- Singapore (Urban Tourism): Due to their bustling mixes of cultures, large urbanized cities have become major destinations for travelers seeking cultural and entertainment experiences. A key example is Singapore, a city-state that takes millions of tourists a year to see its beautiful gardens and sporting events.
- New York City (Urban Cultural Movements): Urbanization has also led to the emergence of new cultures. A key example is urban culture in New York City, which led to hip hop music, which today is a mainstream genre of music.
Urbanization by City (Population Changes)
|City||Population (1990)||Population (2000)|
Sociologically, urbanization has a number of important implications:
- Ethnic and Cultural Pluralism: It often leads to the formation of diverse and heterogeneous communities, with people from different ethnic, cultural, and socio-economic backgrounds coming to the city for economic opportunities.
- Changing Social Relations: Urbanization can lead to the development of new forms of social organization, such as the growth of labor unions or the emergence of new political movements. According to Durkheim (1982), agrarian societies are organized via shared values (mechanical solidarity) whereas urbanized societies achieve cohesion due to mutual interdependence and respect for diversity (organic solidarity).
- Infrastructure Strain: The growing concentration of human populations into urban areas often requires increasingly complex city infrastructure that requires significant urban planning. Affected infrastructure includes transportation routes (with increasing need for public transit), communication, waste management, and logistical supply chains (Hussain & Imitiyaz, 2018).
- Inequality: urbanization can also create new forms of inequality, such as the concentration of poverty in certain areas or the creation of exclusive enclaves for the wealthy.
These sociological aspects of urbanization highlight the complex and dynamic nature of urban life, and the need for careful study and analysis to understand its impact on society (Hussain & Imitiyaz, 2018).
Case Studies: How Urbanization Changes Nations
Suburbanization refers to the growth of satellite suburbs around cities. It is an effect and sub-category of urbanization.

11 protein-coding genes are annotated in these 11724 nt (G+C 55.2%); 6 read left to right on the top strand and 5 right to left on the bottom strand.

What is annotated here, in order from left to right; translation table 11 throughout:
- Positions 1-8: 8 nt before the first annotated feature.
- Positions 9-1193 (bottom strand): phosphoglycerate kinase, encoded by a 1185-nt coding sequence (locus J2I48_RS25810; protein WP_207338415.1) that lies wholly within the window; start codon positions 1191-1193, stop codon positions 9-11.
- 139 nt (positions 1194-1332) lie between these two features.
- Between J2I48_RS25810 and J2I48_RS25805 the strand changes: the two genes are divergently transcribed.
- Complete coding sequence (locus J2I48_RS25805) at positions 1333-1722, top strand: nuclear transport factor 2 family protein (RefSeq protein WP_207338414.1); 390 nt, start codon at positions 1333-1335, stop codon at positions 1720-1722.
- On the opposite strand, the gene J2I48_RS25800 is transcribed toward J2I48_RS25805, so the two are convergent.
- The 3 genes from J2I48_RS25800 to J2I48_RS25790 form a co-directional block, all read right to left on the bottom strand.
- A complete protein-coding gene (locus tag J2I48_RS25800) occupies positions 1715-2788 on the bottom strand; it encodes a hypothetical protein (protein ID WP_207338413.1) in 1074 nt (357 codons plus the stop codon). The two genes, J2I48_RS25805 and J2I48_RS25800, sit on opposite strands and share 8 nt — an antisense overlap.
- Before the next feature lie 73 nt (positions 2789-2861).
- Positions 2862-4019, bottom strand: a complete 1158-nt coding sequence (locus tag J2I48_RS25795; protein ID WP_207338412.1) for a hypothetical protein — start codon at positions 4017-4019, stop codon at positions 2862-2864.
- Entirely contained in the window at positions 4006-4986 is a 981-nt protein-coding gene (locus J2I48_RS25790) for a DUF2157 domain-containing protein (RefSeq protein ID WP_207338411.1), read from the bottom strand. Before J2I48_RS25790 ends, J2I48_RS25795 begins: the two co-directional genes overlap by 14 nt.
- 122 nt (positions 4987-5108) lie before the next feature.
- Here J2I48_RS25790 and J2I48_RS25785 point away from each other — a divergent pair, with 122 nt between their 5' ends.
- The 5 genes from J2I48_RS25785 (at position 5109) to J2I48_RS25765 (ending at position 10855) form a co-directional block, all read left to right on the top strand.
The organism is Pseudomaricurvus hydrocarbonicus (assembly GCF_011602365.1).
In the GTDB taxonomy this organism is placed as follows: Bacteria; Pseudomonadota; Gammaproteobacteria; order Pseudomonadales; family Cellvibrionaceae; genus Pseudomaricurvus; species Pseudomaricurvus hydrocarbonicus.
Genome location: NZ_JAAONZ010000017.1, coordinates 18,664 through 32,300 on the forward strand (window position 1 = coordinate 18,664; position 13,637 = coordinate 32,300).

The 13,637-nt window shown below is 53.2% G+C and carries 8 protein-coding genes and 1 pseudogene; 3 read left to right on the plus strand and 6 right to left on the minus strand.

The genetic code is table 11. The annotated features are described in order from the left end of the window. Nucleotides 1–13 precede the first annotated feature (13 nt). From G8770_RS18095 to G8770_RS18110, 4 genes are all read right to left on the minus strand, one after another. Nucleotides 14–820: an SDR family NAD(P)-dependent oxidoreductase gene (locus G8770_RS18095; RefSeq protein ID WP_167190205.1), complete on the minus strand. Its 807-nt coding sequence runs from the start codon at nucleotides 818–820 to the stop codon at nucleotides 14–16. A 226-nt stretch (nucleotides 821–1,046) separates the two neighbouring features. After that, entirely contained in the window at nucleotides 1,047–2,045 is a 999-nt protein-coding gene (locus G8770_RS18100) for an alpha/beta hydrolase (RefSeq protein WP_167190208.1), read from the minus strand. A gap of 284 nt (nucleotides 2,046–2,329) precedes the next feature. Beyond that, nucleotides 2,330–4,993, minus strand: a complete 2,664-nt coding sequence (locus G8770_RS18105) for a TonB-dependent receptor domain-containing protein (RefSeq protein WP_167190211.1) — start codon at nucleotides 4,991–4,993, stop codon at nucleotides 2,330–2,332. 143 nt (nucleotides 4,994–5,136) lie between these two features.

When cities grow, working- and middle-class residents begin to move from city centers to suburban areas in search of land at a lower cost per square meter, more space, and a quieter lifestyle for raising their children (Hirt, 2007).
This process has significant social, economic, and cultural implications. Centrally, it causes strain on causeways into city centers and logistical strain throughout the city. It may also cause destruction of environments and native animal habitats on city peripheries (Hirt, 2007).
Gentrification is a feature of contemporary urbanization. It refers to the process of wealthier residents moving into working-class inner-city suburbs.
This process tends to be of concern because it displaces low-income residents from their neighborhoods. Often, these residents – who may have lived in the neighborhood for generations – end up living in suburbs that become too expensive.
Furthermore, gentrification often leads to over-policing of working-class people in their own neighborhoods (Redfern, 2003).
Overall, gentrification tends to change the cultural identity of a space, dislocates the working-class, and pushes the disadvantaged farther away from city amenities that they need to help them to achieve social mobility.
Urban planners need to identify ways to mitigate the heat-generating effects of large cities, as well as help to decrease concentrations of pollution and fog.
Some scholars (e.g. Satterthwaite, 2009) argue that urbanization can exacerbate climate change. Urban areas create heat islands, alter the natural water cycle, and encroach on the natural environment (Satterthwaite, 2009).
But urban areas can also play a critical role in mitigating and adapting to climate change. Sustainable urban areas require greenways, resource saving practices, policies and practices that reduce greenhouse gas emissions, energy efficient appliances, and renewable energy sources (Satterthwaite, 2009).
With the increasing concentration of populations in urban areas, social movements emerge that attempt to directly address the unique concerns of urban dwellers.